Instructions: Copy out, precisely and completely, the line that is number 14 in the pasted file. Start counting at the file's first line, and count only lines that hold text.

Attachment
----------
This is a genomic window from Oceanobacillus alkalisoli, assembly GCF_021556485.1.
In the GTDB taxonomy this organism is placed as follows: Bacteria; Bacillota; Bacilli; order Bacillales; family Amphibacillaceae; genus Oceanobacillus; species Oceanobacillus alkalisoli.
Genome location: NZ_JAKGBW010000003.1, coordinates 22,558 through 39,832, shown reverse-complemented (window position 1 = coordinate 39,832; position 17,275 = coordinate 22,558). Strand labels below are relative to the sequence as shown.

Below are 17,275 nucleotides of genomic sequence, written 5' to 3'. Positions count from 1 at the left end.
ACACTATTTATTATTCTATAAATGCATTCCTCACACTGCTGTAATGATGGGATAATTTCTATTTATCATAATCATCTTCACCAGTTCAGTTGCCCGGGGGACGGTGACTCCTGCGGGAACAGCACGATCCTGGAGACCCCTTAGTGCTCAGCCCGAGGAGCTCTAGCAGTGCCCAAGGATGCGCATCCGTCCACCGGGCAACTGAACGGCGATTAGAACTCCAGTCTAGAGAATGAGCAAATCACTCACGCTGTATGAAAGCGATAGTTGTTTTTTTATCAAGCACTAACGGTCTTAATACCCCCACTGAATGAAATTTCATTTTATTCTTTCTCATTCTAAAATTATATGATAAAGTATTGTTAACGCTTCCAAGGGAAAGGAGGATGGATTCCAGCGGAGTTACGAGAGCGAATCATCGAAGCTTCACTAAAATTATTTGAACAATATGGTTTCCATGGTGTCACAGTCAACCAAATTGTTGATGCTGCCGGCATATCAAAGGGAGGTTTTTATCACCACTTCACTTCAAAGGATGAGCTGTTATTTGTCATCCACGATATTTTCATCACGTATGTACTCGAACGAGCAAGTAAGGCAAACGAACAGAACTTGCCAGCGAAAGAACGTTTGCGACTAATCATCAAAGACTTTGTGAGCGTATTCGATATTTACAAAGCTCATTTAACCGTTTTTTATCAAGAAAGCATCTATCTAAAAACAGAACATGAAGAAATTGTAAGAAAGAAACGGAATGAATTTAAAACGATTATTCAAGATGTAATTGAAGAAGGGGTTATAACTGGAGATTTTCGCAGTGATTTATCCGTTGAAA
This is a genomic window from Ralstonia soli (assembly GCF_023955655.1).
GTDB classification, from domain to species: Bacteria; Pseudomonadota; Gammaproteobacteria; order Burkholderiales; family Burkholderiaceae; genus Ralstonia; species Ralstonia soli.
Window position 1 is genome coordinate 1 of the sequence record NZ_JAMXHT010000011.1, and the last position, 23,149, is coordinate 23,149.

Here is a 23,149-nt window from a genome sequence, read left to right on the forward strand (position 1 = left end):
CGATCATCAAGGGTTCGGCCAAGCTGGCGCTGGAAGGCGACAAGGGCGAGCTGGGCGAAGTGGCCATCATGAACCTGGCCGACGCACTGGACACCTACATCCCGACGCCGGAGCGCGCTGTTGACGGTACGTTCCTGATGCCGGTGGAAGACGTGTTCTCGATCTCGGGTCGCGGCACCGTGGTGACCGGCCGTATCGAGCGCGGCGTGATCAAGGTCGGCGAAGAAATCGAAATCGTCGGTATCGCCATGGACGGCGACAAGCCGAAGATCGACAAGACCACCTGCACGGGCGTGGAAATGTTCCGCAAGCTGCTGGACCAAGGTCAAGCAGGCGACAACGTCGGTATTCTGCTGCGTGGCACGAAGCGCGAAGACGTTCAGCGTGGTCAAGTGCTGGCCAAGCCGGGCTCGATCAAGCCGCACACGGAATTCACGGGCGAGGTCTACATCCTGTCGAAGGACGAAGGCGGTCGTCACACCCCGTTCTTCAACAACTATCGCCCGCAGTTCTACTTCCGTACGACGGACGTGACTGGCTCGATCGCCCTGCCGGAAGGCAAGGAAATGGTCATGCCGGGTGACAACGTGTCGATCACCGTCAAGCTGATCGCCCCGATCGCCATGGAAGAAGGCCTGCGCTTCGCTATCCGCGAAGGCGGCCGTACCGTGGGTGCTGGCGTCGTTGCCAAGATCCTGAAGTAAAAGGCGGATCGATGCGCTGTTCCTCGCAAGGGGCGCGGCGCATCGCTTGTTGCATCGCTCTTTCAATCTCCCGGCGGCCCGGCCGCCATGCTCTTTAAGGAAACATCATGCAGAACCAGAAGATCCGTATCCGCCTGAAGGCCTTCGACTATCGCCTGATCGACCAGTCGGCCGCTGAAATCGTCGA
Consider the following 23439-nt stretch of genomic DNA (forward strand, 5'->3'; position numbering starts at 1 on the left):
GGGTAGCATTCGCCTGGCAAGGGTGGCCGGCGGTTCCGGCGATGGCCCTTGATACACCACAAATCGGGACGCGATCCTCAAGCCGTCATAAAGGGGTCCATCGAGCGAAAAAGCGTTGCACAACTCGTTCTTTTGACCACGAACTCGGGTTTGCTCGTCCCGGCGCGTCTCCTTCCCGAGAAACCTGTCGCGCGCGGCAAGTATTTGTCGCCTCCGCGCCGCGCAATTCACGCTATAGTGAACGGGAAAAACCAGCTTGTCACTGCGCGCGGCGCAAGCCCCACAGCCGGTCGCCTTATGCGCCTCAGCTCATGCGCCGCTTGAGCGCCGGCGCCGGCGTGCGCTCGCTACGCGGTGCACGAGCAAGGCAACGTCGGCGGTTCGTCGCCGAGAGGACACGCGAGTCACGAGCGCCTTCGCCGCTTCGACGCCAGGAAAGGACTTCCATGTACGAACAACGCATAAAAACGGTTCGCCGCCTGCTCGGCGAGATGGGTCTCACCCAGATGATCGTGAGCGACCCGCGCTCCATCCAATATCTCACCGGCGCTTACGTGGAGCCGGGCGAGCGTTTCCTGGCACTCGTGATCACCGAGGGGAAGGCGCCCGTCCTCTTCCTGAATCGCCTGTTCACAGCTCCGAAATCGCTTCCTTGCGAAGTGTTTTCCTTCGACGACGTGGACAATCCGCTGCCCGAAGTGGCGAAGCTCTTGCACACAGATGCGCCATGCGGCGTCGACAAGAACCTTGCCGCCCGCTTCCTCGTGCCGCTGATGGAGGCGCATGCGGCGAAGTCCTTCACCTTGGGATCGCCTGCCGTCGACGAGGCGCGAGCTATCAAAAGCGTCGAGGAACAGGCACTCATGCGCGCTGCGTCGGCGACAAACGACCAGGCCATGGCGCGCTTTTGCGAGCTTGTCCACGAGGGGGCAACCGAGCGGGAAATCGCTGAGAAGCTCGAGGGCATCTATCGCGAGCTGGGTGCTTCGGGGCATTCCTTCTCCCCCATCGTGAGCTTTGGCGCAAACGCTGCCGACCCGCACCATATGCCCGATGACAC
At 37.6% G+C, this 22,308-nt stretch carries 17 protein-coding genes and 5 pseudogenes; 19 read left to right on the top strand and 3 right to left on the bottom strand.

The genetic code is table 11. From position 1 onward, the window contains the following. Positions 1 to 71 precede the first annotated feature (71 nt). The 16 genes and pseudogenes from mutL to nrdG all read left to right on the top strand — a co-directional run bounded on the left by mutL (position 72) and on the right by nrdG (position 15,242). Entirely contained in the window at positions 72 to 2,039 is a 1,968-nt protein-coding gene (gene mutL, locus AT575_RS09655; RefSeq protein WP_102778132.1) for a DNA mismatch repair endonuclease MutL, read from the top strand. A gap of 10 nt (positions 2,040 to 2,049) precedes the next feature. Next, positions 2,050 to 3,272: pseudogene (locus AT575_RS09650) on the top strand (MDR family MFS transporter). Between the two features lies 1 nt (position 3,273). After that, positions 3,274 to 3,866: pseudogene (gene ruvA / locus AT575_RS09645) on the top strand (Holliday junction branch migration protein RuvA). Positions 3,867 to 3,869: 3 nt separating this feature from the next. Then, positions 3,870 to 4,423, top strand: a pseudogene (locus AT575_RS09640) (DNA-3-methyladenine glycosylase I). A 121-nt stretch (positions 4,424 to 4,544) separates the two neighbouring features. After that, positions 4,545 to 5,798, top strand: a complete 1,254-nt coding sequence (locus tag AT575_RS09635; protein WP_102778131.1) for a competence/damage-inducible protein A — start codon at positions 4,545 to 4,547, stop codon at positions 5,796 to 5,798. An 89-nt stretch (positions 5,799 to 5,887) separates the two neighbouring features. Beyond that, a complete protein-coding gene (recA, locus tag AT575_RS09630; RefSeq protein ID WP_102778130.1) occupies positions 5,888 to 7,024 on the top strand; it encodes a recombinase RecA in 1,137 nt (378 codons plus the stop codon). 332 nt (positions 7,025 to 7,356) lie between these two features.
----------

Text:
The genetic code is table 11. From position 1 onward, the window contains the following. Positions 1 to 71 precede the first annotated feature (71 nt). The 16 genes and pseudogenes from mutL to nrdG all read left to right on the top strand — a co-directional run bounded on the left by mutL (position 72) and on the right by nrdG (position 15,242). Entirely contained in the window at positions 72 to 2,039 is a 1,968-nt protein-coding gene (gene mutL, locus AT575_RS09655; RefSeq protein WP_102778132.1) for a DNA mismatch repair endonuclease MutL, read from the top strand. A gap of 10 nt (positions 2,040 to 2,049) precedes the next feature. Next, positions 2,050 to 3,272: pseudogene (locus AT575_RS09650) on the top strand (MDR family MFS transporter). Between the two features lies 1 nt (position 3,273). After that, positions 3,274 to 3,866: pseudogene (gene ruvA / locus AT575_RS09645) on the top strand (Holliday junction branch migration protein RuvA). Positions 3,867 to 3,869: 3 nt separating this feature from the next. Then, positions 3,870 to 4,423, top strand: a pseudogene (locus AT575_RS09640) (DNA-3-methyladenine glycosylase I). A 121-nt stretch (positions 4,424 to 4,544) separates the two neighbouring features. After that, positions 4,545 to 5,798, top strand: a complete 1,254-nt coding sequence (locus tag AT575_RS09635; protein WP_102778131.1) for a competence/damage-inducible protein A — start codon at positions 4,545 to 4,547, stop codon at positions 5,796 to 5,798. An 89-nt stretch (positions 5,799 to 5,887) separates the two neighbouring features. Beyond that, a complete protein-coding gene (recA, locus tag AT575_RS09630; RefSeq protein ID WP_102778130.1) occupies positions 5,888 to 7,024 on the top strand; it encodes a recombinase RecA in 1,137 nt (378 codons plus the stop codon). 332 nt (positions 7,025 to 7,356) lie between these two features.